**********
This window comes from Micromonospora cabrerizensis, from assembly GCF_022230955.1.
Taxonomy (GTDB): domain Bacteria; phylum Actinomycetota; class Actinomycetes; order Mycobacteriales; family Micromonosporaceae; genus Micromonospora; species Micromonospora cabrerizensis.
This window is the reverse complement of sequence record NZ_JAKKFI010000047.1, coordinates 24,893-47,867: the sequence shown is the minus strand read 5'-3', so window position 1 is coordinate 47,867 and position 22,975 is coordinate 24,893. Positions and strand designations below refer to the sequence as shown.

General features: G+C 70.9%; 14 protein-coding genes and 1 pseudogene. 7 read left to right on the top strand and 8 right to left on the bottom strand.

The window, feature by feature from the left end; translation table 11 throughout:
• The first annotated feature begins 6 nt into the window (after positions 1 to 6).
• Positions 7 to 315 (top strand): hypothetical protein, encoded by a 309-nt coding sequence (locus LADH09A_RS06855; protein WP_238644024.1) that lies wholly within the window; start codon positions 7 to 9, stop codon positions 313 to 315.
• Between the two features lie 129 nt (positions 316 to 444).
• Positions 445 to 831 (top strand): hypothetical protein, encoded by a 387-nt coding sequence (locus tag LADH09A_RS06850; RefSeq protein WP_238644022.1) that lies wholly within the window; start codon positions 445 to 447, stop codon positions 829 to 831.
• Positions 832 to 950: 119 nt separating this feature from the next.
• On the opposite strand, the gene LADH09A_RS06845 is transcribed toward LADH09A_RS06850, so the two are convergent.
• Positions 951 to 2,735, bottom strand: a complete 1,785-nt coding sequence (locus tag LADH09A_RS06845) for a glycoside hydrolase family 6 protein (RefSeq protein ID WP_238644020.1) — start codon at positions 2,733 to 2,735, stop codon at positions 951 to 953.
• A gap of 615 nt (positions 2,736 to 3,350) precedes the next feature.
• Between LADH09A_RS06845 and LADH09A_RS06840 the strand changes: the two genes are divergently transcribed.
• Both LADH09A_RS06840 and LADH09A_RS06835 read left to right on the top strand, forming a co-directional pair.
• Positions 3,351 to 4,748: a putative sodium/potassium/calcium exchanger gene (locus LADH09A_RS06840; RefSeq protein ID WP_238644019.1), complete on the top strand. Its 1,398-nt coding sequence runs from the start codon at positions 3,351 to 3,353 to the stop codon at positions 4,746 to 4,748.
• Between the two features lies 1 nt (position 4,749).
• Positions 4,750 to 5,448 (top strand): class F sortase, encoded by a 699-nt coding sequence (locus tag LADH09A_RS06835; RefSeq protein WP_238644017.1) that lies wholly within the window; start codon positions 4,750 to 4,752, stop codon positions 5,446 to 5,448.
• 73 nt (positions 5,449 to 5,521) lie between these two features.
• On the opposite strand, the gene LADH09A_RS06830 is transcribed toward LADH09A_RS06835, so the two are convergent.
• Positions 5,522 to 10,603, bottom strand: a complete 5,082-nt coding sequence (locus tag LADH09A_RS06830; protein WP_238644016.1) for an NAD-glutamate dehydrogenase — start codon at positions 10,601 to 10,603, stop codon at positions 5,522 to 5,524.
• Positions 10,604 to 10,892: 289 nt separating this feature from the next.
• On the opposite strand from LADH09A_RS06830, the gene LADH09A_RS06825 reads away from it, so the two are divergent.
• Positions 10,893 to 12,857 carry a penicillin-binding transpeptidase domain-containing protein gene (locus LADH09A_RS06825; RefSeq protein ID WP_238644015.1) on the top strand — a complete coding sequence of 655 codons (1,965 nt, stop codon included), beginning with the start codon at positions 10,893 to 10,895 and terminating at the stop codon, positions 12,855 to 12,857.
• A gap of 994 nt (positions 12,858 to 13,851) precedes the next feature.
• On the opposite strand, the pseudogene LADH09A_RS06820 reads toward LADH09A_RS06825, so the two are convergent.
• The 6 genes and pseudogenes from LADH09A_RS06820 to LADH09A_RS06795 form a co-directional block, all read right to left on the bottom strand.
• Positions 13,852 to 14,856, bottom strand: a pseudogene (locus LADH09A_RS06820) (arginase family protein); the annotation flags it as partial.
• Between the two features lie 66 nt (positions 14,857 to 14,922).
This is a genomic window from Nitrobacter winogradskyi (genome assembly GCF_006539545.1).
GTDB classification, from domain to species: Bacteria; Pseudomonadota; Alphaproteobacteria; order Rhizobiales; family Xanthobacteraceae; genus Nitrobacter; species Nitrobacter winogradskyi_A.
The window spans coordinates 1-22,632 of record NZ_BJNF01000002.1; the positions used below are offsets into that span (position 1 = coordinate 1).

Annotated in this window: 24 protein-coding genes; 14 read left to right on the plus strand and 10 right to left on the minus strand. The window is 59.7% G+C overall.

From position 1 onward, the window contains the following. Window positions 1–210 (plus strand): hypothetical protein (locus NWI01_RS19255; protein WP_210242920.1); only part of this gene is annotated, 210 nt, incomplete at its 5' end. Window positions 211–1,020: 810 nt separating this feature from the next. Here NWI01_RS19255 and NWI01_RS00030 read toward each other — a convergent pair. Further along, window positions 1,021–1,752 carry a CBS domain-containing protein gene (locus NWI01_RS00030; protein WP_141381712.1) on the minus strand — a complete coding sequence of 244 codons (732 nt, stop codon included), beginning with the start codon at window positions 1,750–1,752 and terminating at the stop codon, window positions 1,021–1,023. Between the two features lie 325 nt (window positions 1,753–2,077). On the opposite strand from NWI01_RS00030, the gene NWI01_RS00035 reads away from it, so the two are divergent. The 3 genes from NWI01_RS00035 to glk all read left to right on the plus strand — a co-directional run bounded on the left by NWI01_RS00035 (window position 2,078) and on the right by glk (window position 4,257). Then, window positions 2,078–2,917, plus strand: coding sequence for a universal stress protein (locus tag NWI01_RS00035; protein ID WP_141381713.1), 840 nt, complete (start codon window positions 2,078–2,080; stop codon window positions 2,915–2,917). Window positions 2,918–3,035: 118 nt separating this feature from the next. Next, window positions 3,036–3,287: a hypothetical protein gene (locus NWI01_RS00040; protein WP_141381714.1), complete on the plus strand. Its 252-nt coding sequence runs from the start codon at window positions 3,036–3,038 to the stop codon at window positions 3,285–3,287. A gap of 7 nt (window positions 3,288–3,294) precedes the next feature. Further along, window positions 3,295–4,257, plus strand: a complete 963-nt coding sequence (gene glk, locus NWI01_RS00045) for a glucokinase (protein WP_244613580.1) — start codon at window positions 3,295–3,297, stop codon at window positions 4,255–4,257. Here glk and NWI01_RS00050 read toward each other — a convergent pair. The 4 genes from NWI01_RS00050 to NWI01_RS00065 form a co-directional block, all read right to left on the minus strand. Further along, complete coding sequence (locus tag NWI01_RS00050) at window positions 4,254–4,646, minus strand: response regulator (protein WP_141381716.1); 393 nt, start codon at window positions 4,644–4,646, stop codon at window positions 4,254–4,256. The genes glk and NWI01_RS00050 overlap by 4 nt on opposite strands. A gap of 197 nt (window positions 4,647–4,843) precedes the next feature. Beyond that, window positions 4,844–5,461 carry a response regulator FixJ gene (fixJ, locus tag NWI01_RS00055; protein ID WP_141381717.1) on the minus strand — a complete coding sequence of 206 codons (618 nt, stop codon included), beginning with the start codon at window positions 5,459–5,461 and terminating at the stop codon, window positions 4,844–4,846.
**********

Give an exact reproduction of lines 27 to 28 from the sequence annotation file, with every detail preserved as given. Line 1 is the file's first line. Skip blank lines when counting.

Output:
• The 6 genes and pseudogenes from LADH09A_RS06820 to LADH09A_RS06795 form a co-directional block, all read right to left on the bottom strand.
• Positions 13,852 to 14,856, bottom strand: a pseudogene (locus LADH09A_RS06820) (arginase family protein); the annotation flags it as partial.